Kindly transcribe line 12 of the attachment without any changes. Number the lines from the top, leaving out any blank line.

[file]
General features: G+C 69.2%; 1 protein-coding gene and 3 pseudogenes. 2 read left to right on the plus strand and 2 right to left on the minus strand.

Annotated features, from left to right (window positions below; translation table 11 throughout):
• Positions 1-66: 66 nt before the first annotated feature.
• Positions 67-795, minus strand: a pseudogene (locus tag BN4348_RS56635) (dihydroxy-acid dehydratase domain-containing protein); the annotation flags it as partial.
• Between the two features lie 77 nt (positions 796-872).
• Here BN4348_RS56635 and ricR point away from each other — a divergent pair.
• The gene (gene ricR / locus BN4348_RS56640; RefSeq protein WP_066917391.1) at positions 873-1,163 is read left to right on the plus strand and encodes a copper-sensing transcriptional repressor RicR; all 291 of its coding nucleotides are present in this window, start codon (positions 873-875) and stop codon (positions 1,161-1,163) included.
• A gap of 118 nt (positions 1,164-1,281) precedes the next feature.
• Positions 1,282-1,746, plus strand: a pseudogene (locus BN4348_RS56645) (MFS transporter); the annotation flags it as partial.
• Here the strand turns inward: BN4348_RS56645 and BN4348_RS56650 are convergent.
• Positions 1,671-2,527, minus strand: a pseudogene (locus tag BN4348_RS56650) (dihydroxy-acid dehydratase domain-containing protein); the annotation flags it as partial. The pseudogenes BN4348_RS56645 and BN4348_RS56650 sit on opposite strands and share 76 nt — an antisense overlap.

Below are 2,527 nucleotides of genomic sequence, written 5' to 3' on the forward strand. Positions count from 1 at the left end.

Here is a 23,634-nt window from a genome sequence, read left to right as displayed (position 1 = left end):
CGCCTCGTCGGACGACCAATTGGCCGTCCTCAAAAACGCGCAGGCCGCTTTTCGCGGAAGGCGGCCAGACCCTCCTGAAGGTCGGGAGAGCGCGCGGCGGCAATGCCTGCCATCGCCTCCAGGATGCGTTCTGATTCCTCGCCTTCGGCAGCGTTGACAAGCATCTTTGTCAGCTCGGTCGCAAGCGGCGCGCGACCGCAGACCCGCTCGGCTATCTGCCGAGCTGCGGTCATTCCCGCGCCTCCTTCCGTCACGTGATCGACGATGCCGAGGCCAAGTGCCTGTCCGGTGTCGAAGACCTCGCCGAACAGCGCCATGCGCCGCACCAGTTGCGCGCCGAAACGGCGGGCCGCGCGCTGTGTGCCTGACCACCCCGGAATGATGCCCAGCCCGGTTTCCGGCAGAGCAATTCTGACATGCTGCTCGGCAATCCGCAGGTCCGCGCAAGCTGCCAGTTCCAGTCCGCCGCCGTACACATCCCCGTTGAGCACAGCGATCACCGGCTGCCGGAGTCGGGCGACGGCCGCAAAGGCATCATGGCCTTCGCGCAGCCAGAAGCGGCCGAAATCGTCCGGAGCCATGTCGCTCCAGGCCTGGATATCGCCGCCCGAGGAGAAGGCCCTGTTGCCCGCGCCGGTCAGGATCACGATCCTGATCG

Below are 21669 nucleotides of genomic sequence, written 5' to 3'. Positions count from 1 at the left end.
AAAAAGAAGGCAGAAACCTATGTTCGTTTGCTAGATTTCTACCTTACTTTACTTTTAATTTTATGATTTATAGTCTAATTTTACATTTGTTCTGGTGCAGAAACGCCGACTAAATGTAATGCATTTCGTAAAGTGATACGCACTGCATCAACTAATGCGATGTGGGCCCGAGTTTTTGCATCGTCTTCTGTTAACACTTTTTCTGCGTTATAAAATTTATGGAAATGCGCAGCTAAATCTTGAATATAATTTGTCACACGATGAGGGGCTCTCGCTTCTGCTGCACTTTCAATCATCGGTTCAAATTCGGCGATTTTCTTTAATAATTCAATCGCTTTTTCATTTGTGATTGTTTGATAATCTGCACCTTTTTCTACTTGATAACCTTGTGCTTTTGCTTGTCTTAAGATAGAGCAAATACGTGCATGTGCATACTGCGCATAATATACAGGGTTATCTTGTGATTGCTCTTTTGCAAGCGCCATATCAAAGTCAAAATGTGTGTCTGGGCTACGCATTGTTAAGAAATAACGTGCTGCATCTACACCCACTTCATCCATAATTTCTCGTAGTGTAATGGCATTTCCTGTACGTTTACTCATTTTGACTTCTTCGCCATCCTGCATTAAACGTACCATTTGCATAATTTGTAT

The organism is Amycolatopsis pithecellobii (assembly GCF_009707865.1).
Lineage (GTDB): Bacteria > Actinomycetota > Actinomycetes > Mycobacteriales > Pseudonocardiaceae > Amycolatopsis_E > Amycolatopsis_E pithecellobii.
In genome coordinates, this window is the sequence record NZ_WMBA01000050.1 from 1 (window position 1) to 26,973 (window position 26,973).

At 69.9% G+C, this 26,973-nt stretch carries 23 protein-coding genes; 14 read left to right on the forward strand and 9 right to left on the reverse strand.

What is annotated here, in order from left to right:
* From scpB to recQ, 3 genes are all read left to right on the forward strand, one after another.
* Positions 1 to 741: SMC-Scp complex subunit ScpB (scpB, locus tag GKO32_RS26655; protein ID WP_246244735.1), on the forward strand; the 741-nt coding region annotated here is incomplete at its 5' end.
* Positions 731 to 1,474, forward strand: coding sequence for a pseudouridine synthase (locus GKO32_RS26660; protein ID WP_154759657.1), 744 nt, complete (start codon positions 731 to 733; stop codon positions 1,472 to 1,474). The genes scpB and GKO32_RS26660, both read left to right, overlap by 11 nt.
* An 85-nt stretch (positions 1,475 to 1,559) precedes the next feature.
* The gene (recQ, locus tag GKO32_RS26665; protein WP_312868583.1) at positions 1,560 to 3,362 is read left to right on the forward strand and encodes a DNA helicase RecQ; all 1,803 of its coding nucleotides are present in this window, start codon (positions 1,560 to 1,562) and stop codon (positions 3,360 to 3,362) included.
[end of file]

Below are 2,527 nucleotides of genomic sequence, written 5' to 3' on the forward strand. Positions count from 1 at the left end.